Valve Overhauls Steam’s Reviews To Combat Sleazy Reviews
(Last Updated On: September 13, 2016)

The review process for Steam has changed. The overall score is changing. How reviews are presented is changing, and attempting to game the system is changing.

Over on the official Steam page, Valve updated users on how they’re addressing user reviews. The major change is that there are now filters for user reviews.

You can now filter reviews based on what’s positive and negative, as well as reviews that are from legitimate Steam purchases and what was activated by a key. There’s also a customization option for the language (but that has been there for a while).

The new review scores also have been modified. If you picked up a game outside of Steam and leave a review, or if you get a free press copy, or if you use a key activation, your review will not count toward the review aggregate anymore.

Recently we wrote about odd user reviews for ARK, and part of the overhaul from Valve seems to address the very issues brought out in the article, as they write…

“The majority of review score manipulation we’re seeing by developers is through the process of giving out Steam keys to their game, which are then used to generate positive reviews. Some developers organize their own system using Steam keys on alternate accounts. Some organizations even offer paid services to write positive reviews.”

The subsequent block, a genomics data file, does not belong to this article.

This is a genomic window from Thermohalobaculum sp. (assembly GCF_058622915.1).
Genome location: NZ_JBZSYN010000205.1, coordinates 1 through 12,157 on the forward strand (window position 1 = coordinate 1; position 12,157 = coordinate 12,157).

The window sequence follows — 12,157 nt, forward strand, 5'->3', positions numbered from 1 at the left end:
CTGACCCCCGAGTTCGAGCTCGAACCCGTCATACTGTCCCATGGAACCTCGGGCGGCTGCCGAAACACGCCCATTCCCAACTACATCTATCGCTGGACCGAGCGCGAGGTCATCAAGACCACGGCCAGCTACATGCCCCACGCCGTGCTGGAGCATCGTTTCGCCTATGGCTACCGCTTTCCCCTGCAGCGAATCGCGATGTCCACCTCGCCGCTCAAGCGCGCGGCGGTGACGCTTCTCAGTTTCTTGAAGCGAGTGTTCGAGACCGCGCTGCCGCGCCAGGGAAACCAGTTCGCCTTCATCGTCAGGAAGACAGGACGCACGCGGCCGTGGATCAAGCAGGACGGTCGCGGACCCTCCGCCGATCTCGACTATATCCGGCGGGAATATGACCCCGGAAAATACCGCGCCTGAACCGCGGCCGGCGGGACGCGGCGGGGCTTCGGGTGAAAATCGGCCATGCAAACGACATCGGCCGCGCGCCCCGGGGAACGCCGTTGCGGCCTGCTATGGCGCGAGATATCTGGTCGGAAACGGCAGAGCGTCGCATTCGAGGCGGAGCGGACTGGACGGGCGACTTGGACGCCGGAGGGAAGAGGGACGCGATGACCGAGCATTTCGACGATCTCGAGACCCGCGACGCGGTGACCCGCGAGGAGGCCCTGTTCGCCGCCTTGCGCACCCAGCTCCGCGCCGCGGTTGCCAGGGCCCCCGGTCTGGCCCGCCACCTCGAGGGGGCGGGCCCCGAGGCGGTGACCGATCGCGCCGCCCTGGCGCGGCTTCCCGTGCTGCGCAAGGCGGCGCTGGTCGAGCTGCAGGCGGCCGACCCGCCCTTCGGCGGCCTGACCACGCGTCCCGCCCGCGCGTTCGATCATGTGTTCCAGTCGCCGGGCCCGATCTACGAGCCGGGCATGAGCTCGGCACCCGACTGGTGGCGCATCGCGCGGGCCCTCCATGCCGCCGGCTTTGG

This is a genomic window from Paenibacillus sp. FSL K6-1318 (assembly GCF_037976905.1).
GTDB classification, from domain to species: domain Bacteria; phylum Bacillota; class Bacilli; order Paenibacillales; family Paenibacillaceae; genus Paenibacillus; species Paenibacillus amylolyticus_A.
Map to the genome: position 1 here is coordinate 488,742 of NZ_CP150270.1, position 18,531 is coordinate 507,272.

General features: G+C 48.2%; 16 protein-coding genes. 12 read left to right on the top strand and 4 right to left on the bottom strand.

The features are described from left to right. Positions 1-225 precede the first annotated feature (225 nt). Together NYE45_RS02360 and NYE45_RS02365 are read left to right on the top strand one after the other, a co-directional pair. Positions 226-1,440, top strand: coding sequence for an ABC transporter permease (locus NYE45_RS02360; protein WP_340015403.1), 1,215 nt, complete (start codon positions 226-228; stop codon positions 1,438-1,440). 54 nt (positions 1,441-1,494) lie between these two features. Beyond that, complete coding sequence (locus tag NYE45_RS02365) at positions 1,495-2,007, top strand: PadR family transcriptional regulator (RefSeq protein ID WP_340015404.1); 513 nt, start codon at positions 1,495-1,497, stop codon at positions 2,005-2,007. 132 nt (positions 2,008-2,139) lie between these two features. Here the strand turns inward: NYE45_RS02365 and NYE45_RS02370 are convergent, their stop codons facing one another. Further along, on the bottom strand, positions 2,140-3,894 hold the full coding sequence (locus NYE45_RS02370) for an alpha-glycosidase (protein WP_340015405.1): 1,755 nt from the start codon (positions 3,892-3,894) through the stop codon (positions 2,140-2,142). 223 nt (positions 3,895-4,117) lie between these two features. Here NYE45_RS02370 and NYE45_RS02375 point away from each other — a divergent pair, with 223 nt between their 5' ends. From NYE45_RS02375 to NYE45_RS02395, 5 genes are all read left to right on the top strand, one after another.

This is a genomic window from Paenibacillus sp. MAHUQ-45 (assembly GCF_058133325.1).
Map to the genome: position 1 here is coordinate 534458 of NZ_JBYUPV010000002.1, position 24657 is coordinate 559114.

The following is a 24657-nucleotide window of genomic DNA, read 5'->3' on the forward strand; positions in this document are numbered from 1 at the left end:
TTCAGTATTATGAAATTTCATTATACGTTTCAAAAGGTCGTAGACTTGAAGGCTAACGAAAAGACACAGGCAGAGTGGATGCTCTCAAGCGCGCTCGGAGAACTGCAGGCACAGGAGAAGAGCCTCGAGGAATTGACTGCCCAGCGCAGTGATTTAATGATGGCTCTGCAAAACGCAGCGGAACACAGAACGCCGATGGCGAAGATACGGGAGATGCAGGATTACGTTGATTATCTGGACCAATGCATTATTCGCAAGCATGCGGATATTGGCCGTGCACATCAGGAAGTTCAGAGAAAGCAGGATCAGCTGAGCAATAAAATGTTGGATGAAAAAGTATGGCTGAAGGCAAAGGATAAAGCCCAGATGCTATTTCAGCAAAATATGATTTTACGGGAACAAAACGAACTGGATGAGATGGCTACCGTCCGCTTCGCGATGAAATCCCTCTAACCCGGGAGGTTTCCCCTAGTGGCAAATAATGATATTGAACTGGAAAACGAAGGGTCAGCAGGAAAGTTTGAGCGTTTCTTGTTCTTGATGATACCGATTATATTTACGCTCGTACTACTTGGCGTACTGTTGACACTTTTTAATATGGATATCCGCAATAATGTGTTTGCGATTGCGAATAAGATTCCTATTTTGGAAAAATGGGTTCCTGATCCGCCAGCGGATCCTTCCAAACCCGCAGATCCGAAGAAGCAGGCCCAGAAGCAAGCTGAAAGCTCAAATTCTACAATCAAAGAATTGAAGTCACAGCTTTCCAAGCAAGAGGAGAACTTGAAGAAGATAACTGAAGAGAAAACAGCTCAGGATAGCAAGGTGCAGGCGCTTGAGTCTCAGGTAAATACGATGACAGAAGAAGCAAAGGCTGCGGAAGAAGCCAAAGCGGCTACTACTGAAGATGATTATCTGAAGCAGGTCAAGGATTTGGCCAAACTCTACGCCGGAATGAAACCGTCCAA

It wasn’t just ARK: Scorched Earth, though. Other games have also been pointed out for having skewed scores that didn’t quite match up with the actual sentiment of the community.

But what happens when a small contingent of gamers have an axe to grind and have the most helpful review as something negative? Or what happens when a small contingent of gamers fanboy for a game and make the most helpful a positive one even though majority of the reviews are negative? Well, Valve doesn’t quite have an answer for that yet.

There are still some changes to be made but ultimately they’re trying to make the user reviews a good guide for potential customers, so that people have a sound idea of whether or not a game is worth purchasing. Given that so many games out there from some developers have what appears to be fixed reviews or paid reviews or padded reviews, it’s nice to know that Valve is at least attempting to fix some of these issues.


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Billy has been rustling Jimmies for years covering video games, technology and digital trends within the electronics entertainment space. The GJP cried and their tears became his milkshake. Need to get in touch? Try the Contact Page.